I WASN’T LOOKING FOR a subject for a new novel. I was in the midst of re-writing a novel that I’d been working on for a few years, and the finish line was in sight. But one day—this was about a year before I began writing The Underground River—I had one of those moments, more oh:this! than ah-ha.
I was talking to a friend of mine, when she said in a very off-hand manner:
“Well, you know,” she told me, “my son can’t lie.”
It was a startling moment, for me. I stopped listening (sorry, friend!) and thought about what she had said. It was true, I decided. I knew her son. He always went to great pains to tell the truth as accurately as possible.
Now that would be an interesting trait for a character, I thought. And thus my character May Bedloe was born.
How much trouble could a character who couldn’t lie, not even a white lie, get into? A lot, perhaps. That’s always good for drama. And what if that character not only had to lie, but break the law as well? Could they do it?
We all lie all the time. Little lies to spare feelings; big lies to try to get out of speeding tickets. My mother used to call her father the morning after we’d return from a trip to let him know we were home. “If he knew we were driving at night he’d worry, so I just let him think we drove back in the morning.”
When May Bedloe, the character who cannot lie, finds herself blackmailed into helping ferry slaves along the Underground Railroad, she is scared of punishment, yes (she could be fined at best and hung at worst, depending on who finds her and where), but she is also very, very uncomfortable. At one point, May thinks:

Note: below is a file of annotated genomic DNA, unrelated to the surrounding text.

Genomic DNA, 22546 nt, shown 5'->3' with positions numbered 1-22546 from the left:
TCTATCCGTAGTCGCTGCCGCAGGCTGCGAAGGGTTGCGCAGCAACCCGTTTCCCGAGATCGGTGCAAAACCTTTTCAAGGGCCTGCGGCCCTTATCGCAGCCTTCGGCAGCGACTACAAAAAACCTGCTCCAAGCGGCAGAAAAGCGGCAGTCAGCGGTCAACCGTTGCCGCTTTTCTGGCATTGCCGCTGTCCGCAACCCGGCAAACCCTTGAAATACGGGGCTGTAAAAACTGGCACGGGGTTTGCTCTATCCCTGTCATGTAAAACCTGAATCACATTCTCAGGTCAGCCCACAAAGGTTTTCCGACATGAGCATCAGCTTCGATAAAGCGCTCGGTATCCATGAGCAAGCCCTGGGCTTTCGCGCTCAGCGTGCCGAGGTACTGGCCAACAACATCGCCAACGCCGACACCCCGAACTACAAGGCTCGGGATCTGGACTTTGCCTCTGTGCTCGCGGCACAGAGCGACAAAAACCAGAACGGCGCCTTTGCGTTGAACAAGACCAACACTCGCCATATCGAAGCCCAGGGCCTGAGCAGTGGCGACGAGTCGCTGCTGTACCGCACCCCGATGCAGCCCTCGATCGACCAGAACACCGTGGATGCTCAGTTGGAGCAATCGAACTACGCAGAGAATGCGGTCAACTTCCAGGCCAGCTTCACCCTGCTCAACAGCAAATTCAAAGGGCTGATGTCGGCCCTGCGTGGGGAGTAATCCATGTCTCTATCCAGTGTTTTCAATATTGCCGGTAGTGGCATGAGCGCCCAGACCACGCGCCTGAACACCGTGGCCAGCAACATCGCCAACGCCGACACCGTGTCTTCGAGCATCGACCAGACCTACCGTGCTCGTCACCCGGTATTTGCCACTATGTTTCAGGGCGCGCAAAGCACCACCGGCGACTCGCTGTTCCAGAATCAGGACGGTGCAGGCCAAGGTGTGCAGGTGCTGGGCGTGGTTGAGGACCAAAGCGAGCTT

On the one hand I did not want to know too much, because
if anyone asked me anything, I was in danger of blurting out
whatever I knew. On the other hand, I did not like to
undertake any activity without specific directions. Step A,
step B. step C.
Many readers have asked me if May is “on the Spectrum,” in the parlance of our times. And the answer is yes. Having a sister with autism gave me some knowledge of what May might be like, although May also (since she’s the main character) has to change by the end of the story. She does not grow out of her fundamental traits, however; rather, she accommodates for them. An actor teaches her a trick for lying, and after one scene she realized she lied without even thinking about it: “That was fear, I suppose.”
In 1838, a person like May might just be called socially awkward. But she is more than that. She has a sense of humor, like my sister, and she is able to rise to the many challenges I threw at her as I was constructing the plot. When my friend talked about her son, I saw a boy who was trying to navigate the world as best he could with his own inner sense of right and wrong. Just like May.
And really, the same can be said of all of us.
Previous Posts in Writing The River series:
Next up: Travels with my Father